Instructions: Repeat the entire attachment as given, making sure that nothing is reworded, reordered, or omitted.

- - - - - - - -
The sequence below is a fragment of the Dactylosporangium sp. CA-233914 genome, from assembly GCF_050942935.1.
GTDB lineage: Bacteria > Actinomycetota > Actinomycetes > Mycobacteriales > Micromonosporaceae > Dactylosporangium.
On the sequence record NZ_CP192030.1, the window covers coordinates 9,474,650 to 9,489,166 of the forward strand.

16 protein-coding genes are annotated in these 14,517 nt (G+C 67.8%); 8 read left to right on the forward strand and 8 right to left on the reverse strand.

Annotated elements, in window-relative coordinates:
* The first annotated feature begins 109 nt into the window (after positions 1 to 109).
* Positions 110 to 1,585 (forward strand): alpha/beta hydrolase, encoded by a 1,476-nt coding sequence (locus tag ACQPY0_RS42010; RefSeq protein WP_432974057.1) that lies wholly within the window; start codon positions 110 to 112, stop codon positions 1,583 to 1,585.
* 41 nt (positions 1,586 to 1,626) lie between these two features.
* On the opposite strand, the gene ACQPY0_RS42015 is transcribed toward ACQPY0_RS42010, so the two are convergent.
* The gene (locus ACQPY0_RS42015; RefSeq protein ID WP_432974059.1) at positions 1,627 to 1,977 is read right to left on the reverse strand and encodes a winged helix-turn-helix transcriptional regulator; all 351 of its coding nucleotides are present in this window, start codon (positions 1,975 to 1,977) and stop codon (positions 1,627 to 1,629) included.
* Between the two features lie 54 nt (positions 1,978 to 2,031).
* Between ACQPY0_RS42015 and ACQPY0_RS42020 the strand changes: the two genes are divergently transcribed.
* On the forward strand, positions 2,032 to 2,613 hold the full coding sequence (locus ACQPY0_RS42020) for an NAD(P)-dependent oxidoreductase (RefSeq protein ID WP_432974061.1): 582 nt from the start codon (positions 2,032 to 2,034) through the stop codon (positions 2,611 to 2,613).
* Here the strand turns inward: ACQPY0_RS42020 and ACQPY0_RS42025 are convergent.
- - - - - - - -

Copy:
The sequence below is a fragment of the Dactylosporangium sp. CA-233914 genome, from assembly GCF_050942935.1.
GTDB lineage: Bacteria > Actinomycetota > Actinomycetes > Mycobacteriales > Micromonosporaceae > Dactylosporangium.
On the sequence record NZ_CP192030.1, the window covers coordinates 9,474,650 to 9,489,166 of the forward strand.

16 protein-coding genes are annotated in these 14,517 nt (G+C 67.8%); 8 read left to right on the forward strand and 8 right to left on the reverse strand.

Annotated elements, in window-relative coordinates:
* The first annotated feature begins 109 nt into the window (after positions 1 to 109).
* Positions 110 to 1,585 (forward strand): alpha/beta hydrolase, encoded by a 1,476-nt coding sequence (locus tag ACQPY0_RS42010; RefSeq protein WP_432974057.1) that lies wholly within the window; start codon positions 110 to 112, stop codon positions 1,583 to 1,585.
* 41 nt (positions 1,586 to 1,626) lie between these two features.
* On the opposite strand, the gene ACQPY0_RS42015 is transcribed toward ACQPY0_RS42010, so the two are convergent.
* The gene (locus ACQPY0_RS42015; RefSeq protein ID WP_432974059.1) at positions 1,627 to 1,977 is read right to left on the reverse strand and encodes a winged helix-turn-helix transcriptional regulator; all 351 of its coding nucleotides are present in this window, start codon (positions 1,975 to 1,977) and stop codon (positions 1,627 to 1,629) included.
* Between the two features lie 54 nt (positions 1,978 to 2,031).
* Between ACQPY0_RS42015 and ACQPY0_RS42020 the strand changes: the two genes are divergently transcribed.
* On the forward strand, positions 2,032 to 2,613 hold the full coding sequence (locus ACQPY0_RS42020) for an NAD(P)-dependent oxidoreductase (RefSeq protein ID WP_432974061.1): 582 nt from the start codon (positions 2,032 to 2,034) through the stop codon (positions 2,611 to 2,613).
* Here the strand turns inward: ACQPY0_RS42020 and ACQPY0_RS42025 are convergent.